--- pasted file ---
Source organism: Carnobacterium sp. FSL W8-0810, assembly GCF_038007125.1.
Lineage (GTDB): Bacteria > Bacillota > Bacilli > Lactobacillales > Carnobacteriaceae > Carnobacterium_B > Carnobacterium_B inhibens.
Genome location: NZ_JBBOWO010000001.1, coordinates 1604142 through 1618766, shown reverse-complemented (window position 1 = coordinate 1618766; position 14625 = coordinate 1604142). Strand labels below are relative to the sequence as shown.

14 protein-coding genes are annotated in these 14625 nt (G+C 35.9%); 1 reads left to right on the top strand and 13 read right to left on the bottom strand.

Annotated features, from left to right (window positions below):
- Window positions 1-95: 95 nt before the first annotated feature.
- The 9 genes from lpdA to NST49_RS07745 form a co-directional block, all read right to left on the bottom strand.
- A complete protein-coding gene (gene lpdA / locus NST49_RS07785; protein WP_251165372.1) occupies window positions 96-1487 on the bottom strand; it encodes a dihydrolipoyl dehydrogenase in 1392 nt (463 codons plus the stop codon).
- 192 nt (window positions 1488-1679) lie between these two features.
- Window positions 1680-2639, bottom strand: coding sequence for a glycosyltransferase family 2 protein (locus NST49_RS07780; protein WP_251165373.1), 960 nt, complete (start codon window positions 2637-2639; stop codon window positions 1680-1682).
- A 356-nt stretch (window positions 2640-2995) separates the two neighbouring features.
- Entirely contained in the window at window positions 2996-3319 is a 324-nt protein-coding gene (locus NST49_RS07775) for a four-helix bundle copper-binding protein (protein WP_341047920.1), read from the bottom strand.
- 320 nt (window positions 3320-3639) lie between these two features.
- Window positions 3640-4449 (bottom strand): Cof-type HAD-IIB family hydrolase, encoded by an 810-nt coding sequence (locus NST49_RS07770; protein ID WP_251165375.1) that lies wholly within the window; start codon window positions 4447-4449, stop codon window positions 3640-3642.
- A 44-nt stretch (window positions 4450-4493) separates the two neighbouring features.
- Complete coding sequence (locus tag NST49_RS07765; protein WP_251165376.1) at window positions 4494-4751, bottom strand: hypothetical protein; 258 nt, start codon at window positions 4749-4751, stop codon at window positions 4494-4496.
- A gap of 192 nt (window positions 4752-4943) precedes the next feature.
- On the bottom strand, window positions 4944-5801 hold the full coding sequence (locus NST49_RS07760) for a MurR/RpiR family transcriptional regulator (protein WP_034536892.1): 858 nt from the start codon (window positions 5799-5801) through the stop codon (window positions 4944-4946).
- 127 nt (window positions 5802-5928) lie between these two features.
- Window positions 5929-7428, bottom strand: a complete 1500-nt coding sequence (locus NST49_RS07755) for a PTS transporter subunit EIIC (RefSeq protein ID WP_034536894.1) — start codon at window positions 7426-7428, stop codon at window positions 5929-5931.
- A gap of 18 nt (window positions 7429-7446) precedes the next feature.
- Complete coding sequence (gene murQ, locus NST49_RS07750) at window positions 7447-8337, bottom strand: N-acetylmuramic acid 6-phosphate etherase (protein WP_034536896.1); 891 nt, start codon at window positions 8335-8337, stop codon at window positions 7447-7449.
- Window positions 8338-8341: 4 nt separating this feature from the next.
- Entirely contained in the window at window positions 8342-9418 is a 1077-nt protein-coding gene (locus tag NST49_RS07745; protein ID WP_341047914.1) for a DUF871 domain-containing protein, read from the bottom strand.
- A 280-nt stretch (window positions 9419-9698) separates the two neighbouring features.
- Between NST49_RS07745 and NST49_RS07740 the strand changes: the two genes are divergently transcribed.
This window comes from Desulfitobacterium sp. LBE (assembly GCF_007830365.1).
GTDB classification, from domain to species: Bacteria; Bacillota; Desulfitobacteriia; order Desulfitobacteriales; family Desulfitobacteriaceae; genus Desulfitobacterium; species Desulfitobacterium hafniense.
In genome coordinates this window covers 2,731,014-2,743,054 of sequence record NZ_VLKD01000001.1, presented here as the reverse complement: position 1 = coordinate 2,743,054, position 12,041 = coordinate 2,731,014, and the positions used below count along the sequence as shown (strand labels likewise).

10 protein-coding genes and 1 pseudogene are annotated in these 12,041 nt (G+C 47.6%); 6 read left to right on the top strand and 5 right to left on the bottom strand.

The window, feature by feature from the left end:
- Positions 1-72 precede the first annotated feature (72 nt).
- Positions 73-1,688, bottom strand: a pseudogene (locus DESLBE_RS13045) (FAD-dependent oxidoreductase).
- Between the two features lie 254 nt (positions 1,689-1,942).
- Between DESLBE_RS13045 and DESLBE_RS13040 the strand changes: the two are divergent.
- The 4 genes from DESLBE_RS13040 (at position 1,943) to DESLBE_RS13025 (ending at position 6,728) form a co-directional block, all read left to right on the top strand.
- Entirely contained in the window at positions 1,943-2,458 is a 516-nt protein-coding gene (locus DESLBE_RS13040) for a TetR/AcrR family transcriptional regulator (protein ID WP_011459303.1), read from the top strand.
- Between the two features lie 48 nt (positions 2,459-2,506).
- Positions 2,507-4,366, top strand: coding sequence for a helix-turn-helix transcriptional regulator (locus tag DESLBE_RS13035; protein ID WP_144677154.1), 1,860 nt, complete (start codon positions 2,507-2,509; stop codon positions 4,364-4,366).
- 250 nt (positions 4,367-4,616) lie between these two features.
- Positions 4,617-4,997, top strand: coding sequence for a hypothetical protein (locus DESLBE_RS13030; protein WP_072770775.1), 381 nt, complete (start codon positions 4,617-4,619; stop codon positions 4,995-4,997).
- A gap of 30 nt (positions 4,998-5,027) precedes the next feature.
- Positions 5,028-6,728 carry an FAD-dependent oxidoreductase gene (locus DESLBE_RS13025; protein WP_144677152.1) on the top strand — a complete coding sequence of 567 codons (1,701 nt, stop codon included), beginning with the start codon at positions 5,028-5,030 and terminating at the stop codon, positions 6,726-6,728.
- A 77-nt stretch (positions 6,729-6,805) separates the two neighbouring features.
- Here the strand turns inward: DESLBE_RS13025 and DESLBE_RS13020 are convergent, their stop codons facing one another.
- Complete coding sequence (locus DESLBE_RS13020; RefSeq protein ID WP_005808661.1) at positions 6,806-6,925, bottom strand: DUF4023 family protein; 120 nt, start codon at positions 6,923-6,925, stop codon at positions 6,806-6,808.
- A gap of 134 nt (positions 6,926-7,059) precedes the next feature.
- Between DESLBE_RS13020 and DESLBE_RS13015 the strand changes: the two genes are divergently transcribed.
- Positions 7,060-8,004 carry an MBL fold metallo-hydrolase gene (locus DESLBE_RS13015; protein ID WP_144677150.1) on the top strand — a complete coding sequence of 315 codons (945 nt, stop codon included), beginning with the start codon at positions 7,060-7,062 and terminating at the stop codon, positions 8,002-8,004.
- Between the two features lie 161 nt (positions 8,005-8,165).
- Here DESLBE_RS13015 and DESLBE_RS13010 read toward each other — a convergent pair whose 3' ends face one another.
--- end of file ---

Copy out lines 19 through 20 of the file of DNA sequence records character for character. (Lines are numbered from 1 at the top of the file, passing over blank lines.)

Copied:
- 127 nt (window positions 5802-5928) lie between these two features.
- Window positions 5929-7428, bottom strand: a complete 1500-nt coding sequence (locus NST49_RS07755) for a PTS transporter subunit EIIC (RefSeq protein ID WP_034536894.1) — start codon at window positions 7426-7428, stop codon at window positions 5929-5931.